Six Terribly Upsetting (and Erotic) Musical Fan-Fiction Stories, Illustrated
Dave Watt Avenged Sevenfold forces "Michael" to eat tacos.
"Gavin Rossdale fan fiction."
With this disconcerting concept echoing through my head like a fart in a sewer, I grimaced and prepared myself to unearth another dark corner of the Internet. I went home and did, indeed, find said Gavin Rossdale fan fiction. It was sappy and silly. Then I found some Pantera fan fiction, which included the line, "Phil set his beer down in between my legs and sparked a joint." My eyes watered in disbelief upon finding a 176,196-word story about the band Savage Garden. As my browser overflowed with newly opened tabs, I became further consumed with tracking down the absolute worst stories ever conceived.
It got pretty bad. Last Wednesday, I was late to an appointment with a therapist because I had found a site with 1,241 stories about Avenged Sevenfold. Ironically, the content within necessitated the need for a therapist all the more.
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And although I'll likely need even more counseling after this, I'm lucky enough to have an outlet for the madness that music journalism brings me into. To help you find joy in my suffering, we've illustrated and re-published six of most disturbing musical fan-made fictional stories out there.
Slash is a few things: a punctuation mark, a guitarist for one of the worst bands ever and a punk zine from the late 1970s. Slash, I've recently learned, is also the term for common type of fan fiction that focuses on same-sex fantasies, regardless of the actual orientation of the subjects.
In our first example, we have illustrated the only story written by author KillerKween, wherein DMX picks up his gun-phone and calls the British boy band, One Direction, over to his place to smoke weed. Then One Direction convinces DMX that he is gay. DMX weeps as he asks, "Where da dick at?" and One Direction cleverly finishes the tale with a joke about "how Ruff Rydas roll."
The story is so directly offensive that it's impossible to begin to pick it apart in a public setting. Keep in mind, the title also states that this is merely "Chapter One".
I spent a solid half-hour reading stories of Avenged Sevenfold in haunted houses. I managed to pull a special sort of entertainment from the story "Hater's Gonna Hate," due to the strange poem/song that was composed as a companion piece. A sample of the passage about the band's guitarist, Zacky Vengeance:
Haters gonna hate, Vengeance gonna seek revenge
he'll show you how worthless you are to them
then he'll tie you up and put you in the oven,
He'll bake you just like in the story Hatzel and Grittle
Then lastly he'll feed you to other haters
leaving them a note saying (who's next to be baked, if not then you'll be barbecued)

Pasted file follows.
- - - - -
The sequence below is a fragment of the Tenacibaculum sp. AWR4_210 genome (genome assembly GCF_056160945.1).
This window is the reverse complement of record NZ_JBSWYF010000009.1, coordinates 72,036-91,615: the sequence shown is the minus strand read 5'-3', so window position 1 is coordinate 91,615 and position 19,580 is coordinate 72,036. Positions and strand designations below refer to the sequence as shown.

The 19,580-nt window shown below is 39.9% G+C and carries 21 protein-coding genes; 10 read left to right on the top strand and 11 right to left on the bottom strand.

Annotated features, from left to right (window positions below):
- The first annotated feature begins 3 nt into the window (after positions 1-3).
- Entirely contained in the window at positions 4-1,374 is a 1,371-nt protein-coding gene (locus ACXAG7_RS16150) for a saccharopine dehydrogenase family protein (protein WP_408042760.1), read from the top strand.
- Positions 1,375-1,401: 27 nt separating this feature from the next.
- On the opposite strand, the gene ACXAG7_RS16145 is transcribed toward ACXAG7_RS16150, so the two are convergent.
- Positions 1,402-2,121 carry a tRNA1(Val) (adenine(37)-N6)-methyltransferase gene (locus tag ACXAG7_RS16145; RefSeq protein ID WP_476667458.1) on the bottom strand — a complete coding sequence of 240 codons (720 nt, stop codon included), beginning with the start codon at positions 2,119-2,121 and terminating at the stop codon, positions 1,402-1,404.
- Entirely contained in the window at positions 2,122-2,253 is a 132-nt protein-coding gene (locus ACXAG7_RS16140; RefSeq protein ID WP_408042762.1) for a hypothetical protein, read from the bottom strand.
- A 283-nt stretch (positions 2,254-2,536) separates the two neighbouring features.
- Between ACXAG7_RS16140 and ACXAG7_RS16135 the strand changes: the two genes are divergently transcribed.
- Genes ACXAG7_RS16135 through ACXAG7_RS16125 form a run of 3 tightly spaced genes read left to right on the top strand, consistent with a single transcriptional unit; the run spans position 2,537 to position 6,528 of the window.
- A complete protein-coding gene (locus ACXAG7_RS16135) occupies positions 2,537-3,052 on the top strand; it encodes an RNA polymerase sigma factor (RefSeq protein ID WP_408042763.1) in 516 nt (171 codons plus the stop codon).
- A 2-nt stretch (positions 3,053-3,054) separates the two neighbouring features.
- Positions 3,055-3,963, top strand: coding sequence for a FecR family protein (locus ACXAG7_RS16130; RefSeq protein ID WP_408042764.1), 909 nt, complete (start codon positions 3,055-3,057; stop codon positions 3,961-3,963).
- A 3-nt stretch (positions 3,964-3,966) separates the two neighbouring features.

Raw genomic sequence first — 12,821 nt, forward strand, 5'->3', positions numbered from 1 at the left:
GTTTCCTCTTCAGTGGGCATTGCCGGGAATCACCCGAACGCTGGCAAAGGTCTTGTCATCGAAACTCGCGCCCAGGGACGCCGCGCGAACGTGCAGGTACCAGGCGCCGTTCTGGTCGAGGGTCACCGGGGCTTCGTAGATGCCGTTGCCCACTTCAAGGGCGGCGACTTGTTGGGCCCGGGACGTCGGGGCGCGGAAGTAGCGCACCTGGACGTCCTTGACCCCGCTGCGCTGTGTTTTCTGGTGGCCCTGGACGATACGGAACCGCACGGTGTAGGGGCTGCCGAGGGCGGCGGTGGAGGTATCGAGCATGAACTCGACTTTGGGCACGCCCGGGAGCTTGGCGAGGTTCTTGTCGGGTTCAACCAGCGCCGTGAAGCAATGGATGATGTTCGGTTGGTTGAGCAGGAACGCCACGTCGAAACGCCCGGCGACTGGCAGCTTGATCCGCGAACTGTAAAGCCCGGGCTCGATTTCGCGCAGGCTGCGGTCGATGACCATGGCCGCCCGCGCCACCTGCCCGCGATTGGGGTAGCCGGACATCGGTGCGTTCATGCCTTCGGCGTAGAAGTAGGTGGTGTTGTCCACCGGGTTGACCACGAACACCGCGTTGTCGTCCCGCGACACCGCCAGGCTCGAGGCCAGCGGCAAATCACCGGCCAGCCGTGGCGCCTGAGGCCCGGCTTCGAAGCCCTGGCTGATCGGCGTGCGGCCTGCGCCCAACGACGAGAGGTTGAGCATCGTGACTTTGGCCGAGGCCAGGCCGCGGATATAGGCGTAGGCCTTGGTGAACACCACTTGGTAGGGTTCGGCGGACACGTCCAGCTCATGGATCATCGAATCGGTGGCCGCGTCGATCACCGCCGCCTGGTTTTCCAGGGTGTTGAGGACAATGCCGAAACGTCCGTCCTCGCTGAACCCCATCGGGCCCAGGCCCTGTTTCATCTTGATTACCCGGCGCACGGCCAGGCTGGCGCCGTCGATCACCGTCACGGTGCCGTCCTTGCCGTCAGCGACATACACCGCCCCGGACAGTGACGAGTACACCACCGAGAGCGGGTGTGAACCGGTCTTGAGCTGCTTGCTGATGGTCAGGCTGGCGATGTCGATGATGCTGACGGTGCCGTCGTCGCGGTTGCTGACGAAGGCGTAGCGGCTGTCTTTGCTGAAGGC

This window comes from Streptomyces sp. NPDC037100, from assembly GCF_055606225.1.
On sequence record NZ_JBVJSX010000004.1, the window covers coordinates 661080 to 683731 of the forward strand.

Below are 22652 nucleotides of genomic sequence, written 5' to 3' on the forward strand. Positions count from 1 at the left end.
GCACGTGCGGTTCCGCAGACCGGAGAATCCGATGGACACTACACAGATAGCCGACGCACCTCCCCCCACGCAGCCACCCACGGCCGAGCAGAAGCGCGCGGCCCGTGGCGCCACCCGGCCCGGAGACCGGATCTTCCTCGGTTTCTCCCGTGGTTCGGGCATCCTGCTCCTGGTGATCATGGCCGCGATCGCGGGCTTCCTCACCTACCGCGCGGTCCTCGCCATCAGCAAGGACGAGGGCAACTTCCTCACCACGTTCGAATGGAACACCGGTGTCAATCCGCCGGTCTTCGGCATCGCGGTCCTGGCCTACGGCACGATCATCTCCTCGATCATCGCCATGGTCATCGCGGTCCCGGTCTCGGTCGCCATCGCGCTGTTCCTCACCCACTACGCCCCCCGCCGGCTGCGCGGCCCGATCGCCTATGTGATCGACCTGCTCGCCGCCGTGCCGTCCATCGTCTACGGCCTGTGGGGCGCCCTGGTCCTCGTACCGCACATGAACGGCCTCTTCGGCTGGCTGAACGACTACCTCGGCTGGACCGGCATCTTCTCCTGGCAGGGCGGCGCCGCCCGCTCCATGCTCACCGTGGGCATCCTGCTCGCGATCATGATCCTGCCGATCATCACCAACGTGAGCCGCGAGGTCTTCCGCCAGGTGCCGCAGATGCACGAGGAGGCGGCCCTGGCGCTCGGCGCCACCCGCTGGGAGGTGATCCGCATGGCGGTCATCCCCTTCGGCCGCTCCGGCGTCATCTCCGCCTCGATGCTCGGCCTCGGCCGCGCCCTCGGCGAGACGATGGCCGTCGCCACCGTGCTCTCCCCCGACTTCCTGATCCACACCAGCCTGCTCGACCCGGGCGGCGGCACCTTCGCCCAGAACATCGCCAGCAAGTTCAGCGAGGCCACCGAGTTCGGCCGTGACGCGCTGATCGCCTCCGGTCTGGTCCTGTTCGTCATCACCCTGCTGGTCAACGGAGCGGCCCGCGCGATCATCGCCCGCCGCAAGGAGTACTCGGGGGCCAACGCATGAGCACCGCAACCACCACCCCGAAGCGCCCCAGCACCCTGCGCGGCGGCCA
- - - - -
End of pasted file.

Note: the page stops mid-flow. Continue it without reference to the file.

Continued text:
can't you see, he attended and owns Vengeance University.
The story revolves around some high school jocks who go and do some stupid bullshit and hate on an Avenged Sevenfold song on the radio. They run out of gas in a creepy town after bats swoop around them. But these aren't just any bats -- they're A7X bats, which, just in case you haven't seen one tattooed on the neck of someone buying a Monster energy drink, are skulls with wings.
The "death bats" chase a character named Michael into a restaurant where he encounters the band's singer, M. Shadows, who tries to make him eat tacos. Then he punches Michael with a microphone and eats his soul with his evil shadow. The rest of the story is a bunch of who-gives-a-crap, except for a section where someone eats a human eyeball after mistaking it for a cherry tomato.
Predictably, "The Carlos Santana Operation" follows the story of a Mexican bandit by the name of Carlos Santana and the hilarity that ensues when one has the same name as the asshole that is 50 percent responsible for inflicting the song "Smooth" on all of us. (Rob Thomas, you are not off the hook.) And although it burns part of my soul to write the words "good" and "Santana" in the same sentence, it is necessary to explain the plot:
The "bad" Santana is performing the "good" Santana's songs in nightclubs, so the "good" guitarist (UGH) decides to clear his name by challenging the evil one to a duel. The "good" Santana (it hurts every time) gets abducted and then inexplicably faces a forced homosexual marriage to the "bad" Santana's cousin, Victor. The only possible explanation to this offensive tidbit is that this fan fiction story is also based on the 2007 hick movie Delta Farce, a film starring Larry the Cable Guy, Bill Engvall and actor DJ Qualls.
Dave Watt Nikki Sixx, as Wolverine.
The words of the author, a Satanic Russian woman who dislikes bald men and female R&B, probably best summarizes this piece involving Axl Rose, Zakk Wylde, Bon Jovi and several others:
"What if Rogue was blonde? What if Wolverine had not only claws, but balls of metal? What if Storm really could scream? And what if they all were played by... rockstars?!"
Don't miss the rest of her site, which features some stellar erotica about Nikki Sixx of Motley Crue, hanging out with Dani Filth from UK pop/black metal sensations Cradle of Filth.
It really doesn't matter what the story is about. It's three brothers having sex with each other -- an idea that is almost as upsetting as Kings of Leon's music. Move along.
Snoop Dogg comes home to feed his dog, Charles Barkley, and to update his Twitter. He clicks on a news link to a Japanese pop star named Hatsune Miku -- an anime vocal synthesizer thing that is 100 percent real. At the end of the story, Snoop Dogg cries and says, "Welcome back, Tupac." There is no explanation, and I have no words.
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